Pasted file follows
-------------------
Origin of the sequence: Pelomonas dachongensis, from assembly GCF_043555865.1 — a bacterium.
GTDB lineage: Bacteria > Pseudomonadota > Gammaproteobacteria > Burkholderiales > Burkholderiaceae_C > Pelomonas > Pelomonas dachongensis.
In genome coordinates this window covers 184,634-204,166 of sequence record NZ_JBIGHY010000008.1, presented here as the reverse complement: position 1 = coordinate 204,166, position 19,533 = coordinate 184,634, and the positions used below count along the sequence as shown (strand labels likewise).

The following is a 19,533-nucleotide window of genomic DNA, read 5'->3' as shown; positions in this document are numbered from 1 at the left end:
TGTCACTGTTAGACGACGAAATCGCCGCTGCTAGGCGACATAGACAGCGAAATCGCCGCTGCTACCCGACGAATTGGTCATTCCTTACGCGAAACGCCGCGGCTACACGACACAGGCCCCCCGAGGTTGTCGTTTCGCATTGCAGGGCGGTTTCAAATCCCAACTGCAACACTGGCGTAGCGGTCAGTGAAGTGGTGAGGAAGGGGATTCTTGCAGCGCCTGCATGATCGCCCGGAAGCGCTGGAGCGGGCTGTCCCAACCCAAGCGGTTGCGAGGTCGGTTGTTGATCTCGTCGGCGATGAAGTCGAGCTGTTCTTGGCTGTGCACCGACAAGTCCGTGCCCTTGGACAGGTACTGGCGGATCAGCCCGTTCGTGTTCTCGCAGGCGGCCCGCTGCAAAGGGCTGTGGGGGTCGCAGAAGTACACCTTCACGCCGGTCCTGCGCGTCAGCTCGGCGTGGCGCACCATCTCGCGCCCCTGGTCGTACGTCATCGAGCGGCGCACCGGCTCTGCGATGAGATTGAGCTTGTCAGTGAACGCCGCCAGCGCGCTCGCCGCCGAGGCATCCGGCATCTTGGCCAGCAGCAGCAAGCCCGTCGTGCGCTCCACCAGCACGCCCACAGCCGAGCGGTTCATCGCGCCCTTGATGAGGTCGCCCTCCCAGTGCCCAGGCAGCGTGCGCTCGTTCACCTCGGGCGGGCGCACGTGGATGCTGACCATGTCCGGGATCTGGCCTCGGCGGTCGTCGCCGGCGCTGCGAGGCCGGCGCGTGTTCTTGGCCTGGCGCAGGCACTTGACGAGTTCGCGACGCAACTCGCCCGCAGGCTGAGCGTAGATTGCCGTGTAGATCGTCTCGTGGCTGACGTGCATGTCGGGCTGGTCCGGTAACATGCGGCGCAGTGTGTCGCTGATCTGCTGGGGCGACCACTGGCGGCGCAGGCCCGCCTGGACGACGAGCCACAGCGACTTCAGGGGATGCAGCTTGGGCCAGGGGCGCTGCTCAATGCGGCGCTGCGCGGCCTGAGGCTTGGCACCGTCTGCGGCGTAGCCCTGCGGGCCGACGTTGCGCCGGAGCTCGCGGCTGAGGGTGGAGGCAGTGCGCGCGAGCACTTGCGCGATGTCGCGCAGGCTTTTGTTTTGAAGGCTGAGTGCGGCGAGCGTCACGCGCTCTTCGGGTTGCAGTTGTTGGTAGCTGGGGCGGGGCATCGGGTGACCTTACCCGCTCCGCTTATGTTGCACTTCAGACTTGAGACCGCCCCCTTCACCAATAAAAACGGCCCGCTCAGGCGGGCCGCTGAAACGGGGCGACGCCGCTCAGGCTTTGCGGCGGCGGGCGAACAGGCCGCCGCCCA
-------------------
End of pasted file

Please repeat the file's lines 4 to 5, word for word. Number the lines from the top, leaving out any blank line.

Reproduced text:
The following is a 19,533-nucleotide window of genomic DNA, read 5'->3' as shown; positions in this document are numbered from 1 at the left end:
TGTCACTGTTAGACGACGAAATCGCCGCTGCTAGGCGACATAGACAGCGAAATCGCCGCTGCTACCCGACGAATTGGTCATTCCTTACGCGAAACGCCGCGGCTACACGACACAGGCCCCCCGAGGTTGTCGTTTCGCATTGCAGGGCGGTTTCAAATCCCAACTGCAACACTGGCGTAGCGGTCAGTGAAGTGGTGAGGAAGGGGATTCTTGCAGCGCCTGCATGATCGCCCGGAAGCGCTGGAGCGGGCTGTCCCAACCCAAGCGGTTGCGAGGTCGGTTGTTGATCTCGTCGGCGATGAAGTCGAGCTGTTCTTGGCTGTGCACCGACAAGTCCGTGCCCTTGGACAGGTACTGGCGGATCAGCCCGTTCGTGTTCTCGCAGGCGGCCCGCTGCAAAGGGCTGTGGGGGTCGCAGAAGTACACCTTCACGCCGGTCCTGCGCGTCAGCTCGGCGTGGCGCACCATCTCGCGCCCCTGGTCGTACGTCATCGAGCGGCGCACCGGCTCTGCGATGAGATTGAGCTTGTCAGTGAACGCCGCCAGCGCGCTCGCCGCCGAGGCATCCGGCATCTTGGCCAGCAGCAGCAAGCCCGTCGTGCGCTCCACCAGCACGCCCACAGCCGAGCGGTTCATCGCGCCCTTGATGAGGTCGCCCTCCCAGTGCCCAGGCAGCGTGCGCTCGTTCACCTCGGGCGGGCGCACGTGGATGCTGACCATGTCCGGGATCTGGCCTCGGCGGTCGTCGCCGGCGCTGCGAGGCCGGCGCGTGTTCTTGGCCTGGCGCAGGCACTTGACGAGTTCGCGACGCAACTCGCCCGCAGGCTGAGCGTAGATTGCCGTGTAGATCGTCTCGTGGCTGACGTGCATGTCGGGCTGGTCCGGTAACATGCGGCGCAGTGTGTCGCTGATCTGCTGGGGCGACCACTGGCGGCGCAGGCCCGCCTGGACGACGAGCCACAGCGACTTCAGGGGATGCAGCTTGGGCCAGGGGCGCTGCTCAATGCGGCGCTGCGCGGCCTGAGGCTTGGCACCGTCTGCGGCGTAGCCCTGCGGGCCGACGTTGCGCCGGAGCTCGCGGCTGAGGGTGGAGGCAGTGCGCGCGAGCACTTGCGCGATGTCGCGCAGGCTTTTGTTTTGAAGGCTGAGTGCGGCGAGCGTCACGCGCTCTTCGGGTTGCAGTTGTTGGTAGCTGGGGCGGGGCATCGGGTGACCTTACCCGCTCCGCTTATGTTGCACTTCAGACTTGAGACCGCCCCCTTCACCAATAAAAACGGCCCGCTCAGGCGGGCCGCTGAAACGGGGCGACGCCGCTCAGGCTTTGCGGCGGCGGGCGAACAGGCCGCCGCCCA